The big fear at the Republican establishment was that certain hotheads in the party would overreact and alienate the fastest growing group of voters in 2016. Thereby signaling that the only thing that matters is winning elections, and however we have to do that, we’re gonna do it. And if it means punting on core beliefs and issues, then we’ll do that. But don’t you guys, you hotheads run out there and screw it up for us by making these Latinos think that we’re like you and don’t like ’em.

Meanwhile, you cannot find a single national poll showing a majority support for what Obama did. So why in the world is the Republican Party, in the face of yet again another majority opposing the president, why is the Republican Party running around worried about something that is completely a nonfactor? In 2010 the Republican Party had an opportunity to align with the Tea Party. They had a joint issue: opposition to Obamacare. They’ve had numerous opportunities to align with a majority of the American people who oppose this.

And, by the way, in addition to these stories that are detailing various groups that are unhappy with what Obama did last night, do you know there are a couple stories here that some Latinos are not happy? Oh, yeah. Some Hispanics are not happy because, you know, unlike what the Republican Party’s pollsters might think, the Hispanic population in the country is not monolithic. They don’t all think alike. They don’t all vote alike, and they don’t all do everything else alike.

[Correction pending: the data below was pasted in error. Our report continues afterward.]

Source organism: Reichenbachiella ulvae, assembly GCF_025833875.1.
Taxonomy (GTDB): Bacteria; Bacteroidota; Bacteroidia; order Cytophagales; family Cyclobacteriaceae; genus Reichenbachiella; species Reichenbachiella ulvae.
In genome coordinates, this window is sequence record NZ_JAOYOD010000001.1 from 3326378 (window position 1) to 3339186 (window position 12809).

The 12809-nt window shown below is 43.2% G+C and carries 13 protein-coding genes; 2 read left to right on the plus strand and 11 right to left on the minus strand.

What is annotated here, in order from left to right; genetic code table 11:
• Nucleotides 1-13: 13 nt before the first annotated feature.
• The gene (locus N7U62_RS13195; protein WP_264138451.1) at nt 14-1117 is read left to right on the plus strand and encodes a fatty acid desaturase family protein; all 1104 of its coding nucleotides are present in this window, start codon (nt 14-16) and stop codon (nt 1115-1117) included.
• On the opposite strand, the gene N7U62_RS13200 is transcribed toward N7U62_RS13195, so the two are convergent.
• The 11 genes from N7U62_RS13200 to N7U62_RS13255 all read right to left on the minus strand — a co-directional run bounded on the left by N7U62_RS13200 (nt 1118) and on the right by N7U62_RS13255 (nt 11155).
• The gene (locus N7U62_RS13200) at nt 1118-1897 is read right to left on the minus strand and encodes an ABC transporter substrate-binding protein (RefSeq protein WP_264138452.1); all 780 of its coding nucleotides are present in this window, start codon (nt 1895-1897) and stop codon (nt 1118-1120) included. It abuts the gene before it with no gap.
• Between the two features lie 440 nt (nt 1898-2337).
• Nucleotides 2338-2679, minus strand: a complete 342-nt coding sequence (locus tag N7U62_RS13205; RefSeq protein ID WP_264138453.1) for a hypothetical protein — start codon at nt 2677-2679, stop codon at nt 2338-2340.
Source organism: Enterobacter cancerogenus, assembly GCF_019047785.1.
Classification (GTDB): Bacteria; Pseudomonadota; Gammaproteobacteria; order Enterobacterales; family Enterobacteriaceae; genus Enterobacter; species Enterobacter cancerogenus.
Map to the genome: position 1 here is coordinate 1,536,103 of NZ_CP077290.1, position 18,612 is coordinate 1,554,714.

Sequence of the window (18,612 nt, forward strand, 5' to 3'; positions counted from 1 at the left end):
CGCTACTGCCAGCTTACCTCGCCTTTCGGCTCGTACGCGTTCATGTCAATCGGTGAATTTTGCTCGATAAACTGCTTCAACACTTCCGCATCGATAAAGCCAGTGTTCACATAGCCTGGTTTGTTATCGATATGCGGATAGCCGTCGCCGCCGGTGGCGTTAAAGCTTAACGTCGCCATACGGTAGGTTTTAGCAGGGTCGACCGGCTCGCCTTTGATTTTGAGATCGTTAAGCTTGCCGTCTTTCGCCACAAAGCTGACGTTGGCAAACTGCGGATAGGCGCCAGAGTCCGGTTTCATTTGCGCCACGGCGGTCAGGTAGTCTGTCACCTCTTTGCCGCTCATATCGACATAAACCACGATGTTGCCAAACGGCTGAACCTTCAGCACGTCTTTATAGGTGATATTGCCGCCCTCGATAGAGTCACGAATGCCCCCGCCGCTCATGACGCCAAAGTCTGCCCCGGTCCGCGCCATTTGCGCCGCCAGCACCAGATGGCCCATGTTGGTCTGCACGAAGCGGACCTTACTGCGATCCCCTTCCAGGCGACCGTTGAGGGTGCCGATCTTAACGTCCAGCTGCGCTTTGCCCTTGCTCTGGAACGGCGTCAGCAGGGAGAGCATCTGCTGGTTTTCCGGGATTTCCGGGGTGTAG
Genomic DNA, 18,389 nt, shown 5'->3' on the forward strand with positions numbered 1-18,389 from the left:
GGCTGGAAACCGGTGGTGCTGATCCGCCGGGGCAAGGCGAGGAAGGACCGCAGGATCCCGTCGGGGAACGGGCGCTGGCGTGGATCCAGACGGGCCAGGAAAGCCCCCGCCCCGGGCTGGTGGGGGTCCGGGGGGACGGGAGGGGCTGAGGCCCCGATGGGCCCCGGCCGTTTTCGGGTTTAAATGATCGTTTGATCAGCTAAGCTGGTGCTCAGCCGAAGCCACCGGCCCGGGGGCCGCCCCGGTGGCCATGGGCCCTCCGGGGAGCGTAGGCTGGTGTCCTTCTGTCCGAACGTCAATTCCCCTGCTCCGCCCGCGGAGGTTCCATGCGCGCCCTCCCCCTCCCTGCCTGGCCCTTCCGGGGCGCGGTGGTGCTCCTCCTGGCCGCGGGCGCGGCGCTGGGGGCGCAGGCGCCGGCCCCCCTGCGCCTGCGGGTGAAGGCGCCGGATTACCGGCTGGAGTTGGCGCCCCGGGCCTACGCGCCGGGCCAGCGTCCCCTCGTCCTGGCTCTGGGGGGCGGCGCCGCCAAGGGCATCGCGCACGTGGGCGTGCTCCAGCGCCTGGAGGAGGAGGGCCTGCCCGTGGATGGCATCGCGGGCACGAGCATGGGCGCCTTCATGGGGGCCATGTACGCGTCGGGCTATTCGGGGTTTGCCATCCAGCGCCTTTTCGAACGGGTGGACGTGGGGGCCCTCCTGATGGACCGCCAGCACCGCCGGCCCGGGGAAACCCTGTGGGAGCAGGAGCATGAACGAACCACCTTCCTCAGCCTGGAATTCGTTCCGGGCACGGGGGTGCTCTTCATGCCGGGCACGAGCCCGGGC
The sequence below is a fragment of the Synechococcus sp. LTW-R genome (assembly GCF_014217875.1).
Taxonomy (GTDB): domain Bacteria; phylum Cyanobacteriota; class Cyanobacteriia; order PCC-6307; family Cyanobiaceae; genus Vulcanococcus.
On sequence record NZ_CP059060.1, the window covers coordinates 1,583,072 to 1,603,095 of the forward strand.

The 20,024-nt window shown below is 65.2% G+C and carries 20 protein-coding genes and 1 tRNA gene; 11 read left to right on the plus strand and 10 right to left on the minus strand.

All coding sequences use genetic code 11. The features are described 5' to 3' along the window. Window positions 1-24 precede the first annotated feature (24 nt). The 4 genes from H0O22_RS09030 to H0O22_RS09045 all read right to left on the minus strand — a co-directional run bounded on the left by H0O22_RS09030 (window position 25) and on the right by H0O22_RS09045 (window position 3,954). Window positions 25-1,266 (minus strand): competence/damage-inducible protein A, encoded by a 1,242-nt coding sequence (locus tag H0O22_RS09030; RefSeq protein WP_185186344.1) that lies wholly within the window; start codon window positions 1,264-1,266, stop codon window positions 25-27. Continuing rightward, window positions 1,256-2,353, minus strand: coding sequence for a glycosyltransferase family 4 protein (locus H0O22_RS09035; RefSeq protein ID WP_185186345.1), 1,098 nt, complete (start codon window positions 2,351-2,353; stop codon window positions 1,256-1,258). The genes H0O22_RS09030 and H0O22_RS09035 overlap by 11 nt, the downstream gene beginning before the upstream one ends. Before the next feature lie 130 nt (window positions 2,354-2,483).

It’s the same thing with women, and it’s the same thing with every other group. They are not monolithic. There is widespread opposition to what Obama did and for some reason the Republican Party doesn’t want to hook up with it. And the bafflement continues.


RUSH: I want to read just a little bit more of that New York Times article that I was quoting earlier, Jackie Calmes, in which the Republican leadership was said to be very, very, very worried. Not about what back home’s doing. Not about executive amnesty. Not about blowing up the Constitution. No, no, no. The Republican leadership is very, very worried that the Republican hotheads — the Tea Party Caucus — will overreact and sound very mean and make the Hispanics hate the Republicans.

There are three stories like that, two since yesterday afternoon. Two of them in the Washington Post are by the same guy, Robert Costa, who used to be at National Review. I didn’t know you could make that jump: National Review conservative to the Washington Post. Anyway, then there’s one in the New York Times today. I want to read further from the New York Times story, ’cause this just spells it out.

“But some Republicans say their party has the greater challenge — as the White House is betting — in framing their opposition in a way that does not antagonize Latinos and other minority groups like Asian-Americans, much as Republicans lost African-AmericansÂ’ support in the civil-rights era.” Ahhh, see what this is about now? So the Republicans had better shut up. Don’t say anything! Just like in the campaign.